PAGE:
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Quo Vadis? Reaction to the Tymoshenko Verdict

October 17, 2011 - Andrew Wilson - Bez kategorii



On October 11 Yulia Tymoshenko, the former Prime Minister of Ukraine, was sentenced to seven years in prison, fined a staggering $190 million and banned from holding state office for three years – all for signing a gas agreement with Russia in 2009. This is an awful mess. As it is entirely of the Ukrainians’ own making, schadenfreude is tempting. But the consequences could be severe if the EU-Ukraine agreements are thrown completely off track. Lithuanian Foreign Minister Audronius Ažubalis has claimed, and only a little hyperbolically, that “our decision about the Association Agreement could change European geopolitics for decades to come”.

The fault for once is not discordance on the EU side. The Ukrainian authorities received a clear and consistent message throughout September from both the EU and the US condemning the whole process, and the Yanukovych administration was signalling compromise. This may still come, but the Ukrainians are at the least guilty of inept timing and worse communication. By the time an appeal is heard or the ‘decriminalisation’ process completed [1], the damage may have become irreparable.

Part of the problem is that both sides were forced to maintain the pretence that this was a purely judicial process. It was therefore difficult to define any compromise in public and possible escape scenarios were left vague. In fact, the EU could still make it clearer that the row is not just about Tymoshenko’s freedom, but also about her freedom to participate in the 2012 elections. Without the Party of Regions main opponent, the vote will be meaningless and Ukraine will be in danger of becoming a “managed democracy”. Serhii Tihipko’s “Strong Ukraine” party has already accepted a shotgun marriage with Regions, and Kyiv’s “political technologists” are eying up candidates for a “loyal opposition”.

The need to act is clear for once. Nevertheless, there are two topics of residual debate. Should the red line mean dropping or freezing the Association Agreement and/or DCFTA now, or passing the buck to the several EU member states who will no doubt fail to ratify them after December? And in a broader strategic perspective, what is the best way of transforming Ukraine: a rebuff that might force a rethink in the short-term, or locking it into the transformation processes the agreements will hopefully create in the long-term?

Time is short before the scheduled EU-Ukraine summit in December. It would be entirely characteristic of the Yanukovych team to still be stringing out the process when the summit falls due. A final appeal could still be in the offing; parliament may have failed to consider decriminalisation for “technical reasons” (the necessary changes have already been blocked once on October 5). So unless a compromise magically appears as soon as possible, a decision to keep the agreement process on track until December may mean that the EU may simply have to make the decision on summit eve.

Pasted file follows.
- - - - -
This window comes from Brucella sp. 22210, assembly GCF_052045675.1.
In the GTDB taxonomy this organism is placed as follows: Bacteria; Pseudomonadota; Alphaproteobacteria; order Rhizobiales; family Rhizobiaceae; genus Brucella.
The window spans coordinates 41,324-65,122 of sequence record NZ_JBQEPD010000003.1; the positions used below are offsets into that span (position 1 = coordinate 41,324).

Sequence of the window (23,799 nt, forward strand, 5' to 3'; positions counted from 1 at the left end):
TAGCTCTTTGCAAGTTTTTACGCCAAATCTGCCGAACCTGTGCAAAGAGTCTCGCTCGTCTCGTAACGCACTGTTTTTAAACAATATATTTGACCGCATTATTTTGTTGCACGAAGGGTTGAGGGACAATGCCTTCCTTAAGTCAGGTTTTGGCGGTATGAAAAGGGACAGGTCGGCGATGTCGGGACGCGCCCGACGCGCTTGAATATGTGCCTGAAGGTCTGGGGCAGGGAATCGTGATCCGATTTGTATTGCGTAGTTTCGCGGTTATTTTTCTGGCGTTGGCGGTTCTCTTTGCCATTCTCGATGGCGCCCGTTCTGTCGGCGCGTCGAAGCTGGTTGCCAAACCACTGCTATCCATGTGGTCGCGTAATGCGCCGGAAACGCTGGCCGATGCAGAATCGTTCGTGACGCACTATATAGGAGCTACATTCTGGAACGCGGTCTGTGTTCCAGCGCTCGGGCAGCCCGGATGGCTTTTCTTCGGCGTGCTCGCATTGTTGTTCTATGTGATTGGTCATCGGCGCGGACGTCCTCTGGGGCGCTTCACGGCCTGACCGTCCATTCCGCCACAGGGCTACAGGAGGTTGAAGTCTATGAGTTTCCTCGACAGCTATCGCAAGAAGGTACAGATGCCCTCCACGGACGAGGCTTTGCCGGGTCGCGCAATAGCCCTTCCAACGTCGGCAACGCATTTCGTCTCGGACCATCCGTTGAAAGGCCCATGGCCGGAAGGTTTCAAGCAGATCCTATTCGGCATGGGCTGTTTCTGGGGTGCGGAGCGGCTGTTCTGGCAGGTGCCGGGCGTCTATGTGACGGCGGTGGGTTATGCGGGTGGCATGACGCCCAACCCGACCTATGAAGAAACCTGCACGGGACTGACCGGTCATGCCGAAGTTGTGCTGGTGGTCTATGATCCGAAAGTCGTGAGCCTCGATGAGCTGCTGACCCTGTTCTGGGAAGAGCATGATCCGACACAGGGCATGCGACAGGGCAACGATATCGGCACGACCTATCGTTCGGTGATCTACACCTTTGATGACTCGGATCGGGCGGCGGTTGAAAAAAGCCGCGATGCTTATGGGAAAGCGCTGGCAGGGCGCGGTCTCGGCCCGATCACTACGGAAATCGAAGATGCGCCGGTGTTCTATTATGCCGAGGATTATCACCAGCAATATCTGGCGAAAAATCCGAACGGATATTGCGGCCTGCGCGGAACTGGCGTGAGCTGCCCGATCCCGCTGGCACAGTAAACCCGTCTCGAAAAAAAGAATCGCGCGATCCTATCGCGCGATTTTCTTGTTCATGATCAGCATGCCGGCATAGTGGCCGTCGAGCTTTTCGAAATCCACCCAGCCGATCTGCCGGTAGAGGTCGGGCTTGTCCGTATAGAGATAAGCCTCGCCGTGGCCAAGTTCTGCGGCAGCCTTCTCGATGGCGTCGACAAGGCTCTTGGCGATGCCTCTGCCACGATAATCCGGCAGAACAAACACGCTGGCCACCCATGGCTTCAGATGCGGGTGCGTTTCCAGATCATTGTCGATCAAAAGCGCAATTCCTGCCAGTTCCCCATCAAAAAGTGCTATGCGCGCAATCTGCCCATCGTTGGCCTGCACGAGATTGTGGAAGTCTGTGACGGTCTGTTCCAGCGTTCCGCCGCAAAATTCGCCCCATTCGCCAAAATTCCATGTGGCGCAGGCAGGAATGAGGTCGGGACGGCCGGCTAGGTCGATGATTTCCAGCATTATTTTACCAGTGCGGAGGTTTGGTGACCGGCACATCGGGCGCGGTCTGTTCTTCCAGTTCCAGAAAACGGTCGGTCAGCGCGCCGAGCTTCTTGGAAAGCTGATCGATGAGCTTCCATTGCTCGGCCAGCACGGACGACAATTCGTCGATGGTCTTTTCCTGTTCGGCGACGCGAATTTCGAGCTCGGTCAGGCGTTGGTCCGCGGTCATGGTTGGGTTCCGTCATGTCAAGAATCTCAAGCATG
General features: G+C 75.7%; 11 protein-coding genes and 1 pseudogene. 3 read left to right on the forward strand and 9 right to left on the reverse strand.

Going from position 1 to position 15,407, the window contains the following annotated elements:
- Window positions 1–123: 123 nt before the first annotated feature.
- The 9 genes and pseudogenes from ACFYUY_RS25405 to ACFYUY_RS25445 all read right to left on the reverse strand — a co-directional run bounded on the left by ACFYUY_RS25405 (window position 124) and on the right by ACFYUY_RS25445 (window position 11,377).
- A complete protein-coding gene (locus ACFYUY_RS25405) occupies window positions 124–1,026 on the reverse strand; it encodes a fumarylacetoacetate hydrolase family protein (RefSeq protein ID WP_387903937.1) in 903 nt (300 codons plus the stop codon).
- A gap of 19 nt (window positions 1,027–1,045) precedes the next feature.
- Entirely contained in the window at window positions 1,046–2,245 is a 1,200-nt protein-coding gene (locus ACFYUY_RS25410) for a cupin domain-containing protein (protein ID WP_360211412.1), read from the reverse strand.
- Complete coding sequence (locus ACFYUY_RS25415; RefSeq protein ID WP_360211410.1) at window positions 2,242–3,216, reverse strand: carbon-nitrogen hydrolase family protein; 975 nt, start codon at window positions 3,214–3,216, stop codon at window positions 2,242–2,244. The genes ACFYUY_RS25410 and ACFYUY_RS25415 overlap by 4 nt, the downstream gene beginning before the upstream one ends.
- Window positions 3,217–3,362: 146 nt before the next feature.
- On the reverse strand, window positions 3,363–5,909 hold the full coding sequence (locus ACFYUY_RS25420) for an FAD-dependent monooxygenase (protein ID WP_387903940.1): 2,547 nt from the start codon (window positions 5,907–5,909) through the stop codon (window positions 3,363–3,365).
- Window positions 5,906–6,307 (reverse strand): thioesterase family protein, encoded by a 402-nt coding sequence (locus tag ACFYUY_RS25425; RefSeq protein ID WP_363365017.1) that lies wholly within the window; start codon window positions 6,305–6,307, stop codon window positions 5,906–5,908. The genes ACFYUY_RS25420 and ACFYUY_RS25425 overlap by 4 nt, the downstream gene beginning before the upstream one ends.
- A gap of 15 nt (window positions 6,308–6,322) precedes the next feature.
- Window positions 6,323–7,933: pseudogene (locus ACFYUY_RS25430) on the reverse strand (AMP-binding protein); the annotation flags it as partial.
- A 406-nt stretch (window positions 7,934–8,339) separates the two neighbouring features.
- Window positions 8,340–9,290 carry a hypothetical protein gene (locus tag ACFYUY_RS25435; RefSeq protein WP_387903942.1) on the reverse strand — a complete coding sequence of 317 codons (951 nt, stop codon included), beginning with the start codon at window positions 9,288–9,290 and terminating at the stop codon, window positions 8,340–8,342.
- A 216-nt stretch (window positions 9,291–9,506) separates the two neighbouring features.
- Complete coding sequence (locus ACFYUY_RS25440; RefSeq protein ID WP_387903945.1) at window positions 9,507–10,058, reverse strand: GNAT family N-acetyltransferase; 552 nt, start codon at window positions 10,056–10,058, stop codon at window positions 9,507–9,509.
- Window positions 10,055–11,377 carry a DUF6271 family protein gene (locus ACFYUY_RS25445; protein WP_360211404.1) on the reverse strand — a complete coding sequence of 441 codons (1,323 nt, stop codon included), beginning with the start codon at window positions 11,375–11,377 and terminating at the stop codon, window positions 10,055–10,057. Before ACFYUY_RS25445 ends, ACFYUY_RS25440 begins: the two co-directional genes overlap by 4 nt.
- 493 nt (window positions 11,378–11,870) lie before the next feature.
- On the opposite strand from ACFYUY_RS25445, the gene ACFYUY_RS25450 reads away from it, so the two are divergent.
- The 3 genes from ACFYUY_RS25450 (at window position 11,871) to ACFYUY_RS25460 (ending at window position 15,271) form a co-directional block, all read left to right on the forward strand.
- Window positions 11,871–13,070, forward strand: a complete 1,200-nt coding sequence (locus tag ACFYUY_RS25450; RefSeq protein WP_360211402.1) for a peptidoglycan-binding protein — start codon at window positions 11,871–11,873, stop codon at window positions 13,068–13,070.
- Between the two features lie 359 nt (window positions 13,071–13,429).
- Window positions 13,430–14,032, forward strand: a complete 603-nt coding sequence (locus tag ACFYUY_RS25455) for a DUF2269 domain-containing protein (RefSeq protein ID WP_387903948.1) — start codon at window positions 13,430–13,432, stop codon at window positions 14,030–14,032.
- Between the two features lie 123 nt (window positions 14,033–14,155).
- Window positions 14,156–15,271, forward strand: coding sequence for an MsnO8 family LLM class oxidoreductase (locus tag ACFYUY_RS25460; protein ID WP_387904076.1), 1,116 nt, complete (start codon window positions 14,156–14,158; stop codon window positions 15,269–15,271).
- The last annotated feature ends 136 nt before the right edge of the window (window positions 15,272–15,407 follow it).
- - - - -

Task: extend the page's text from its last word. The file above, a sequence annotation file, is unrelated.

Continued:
Far better to take other options now, while keeping the process only technically alive. The Ukrainians are perfectly capable of making swift decisions, if incentivised to do so, such as allowing a quick appeal under a changed law or making decriminalisation retrospective.

Yanukovych’s proposed visit to Brussels to meet Barroso on 20 October should be postponed. The bizarre Ukrainian push to include wording on a membership perspective in the agreements should be clearly rebuffed as an obvious attempt at sabotage and finding someone else to blame if the process collapses. A clear message should be sent about the dangers of simply charging Tymoshenko with something else.

The strategic question is more subtle. Removing political obstacles to economic and social change is indeed the priority, but it is far from clear that the politics would improve if the EU gifted Ukraine an agreement on strategic grounds. The idea that technocratic change takes the lead and politics follows has been buried deep in the EU’s Schuman-ist psychology since the 1950s; but in this case is far too long-term a perspective. Short-term politics are what matters when they are so badly wrong.

Nor should Brussels fall for the line that Ukraine will be “lost” to Russia if it is temporarily held at arm’s length by the EU. First, because this is a blackmail strategy deliberately deployed by the Yanukovych regime, which it learnt from Lukashenka. Second, because an isolated Ukraine is more likely than a Russia-allied Ukraine. Third, because unless the EU concentrates on its own bilateral relationship with Ukraine, it will never get it right.

Tough must mean tough. Otherwise, the entire credibility of the revamped Eastern Partnership will be lost. It will be impossible to devise a workable policy for Belarus. And any EU criticism of Putin as Russian President Restored after 2012 will be fatally undermined.

Andrew Wilson is a Senior Policy Fellow with the European Council on Foreign Relations (ECFR). His latest book Belarus: The Last European Dictatorship is available on October 31, 2011.

[1] The ‘decriminalisation’ compromise involves changing the Criminal Code so that Article 365 under which Tymoshenko was charged (abuse of public office) would no longer define a criminal offence or carry the threat of imprisonment, or be otherwise rewritten.

This week in the East is a weekly commentary by Andrew Wilson for New Eastern Europe.

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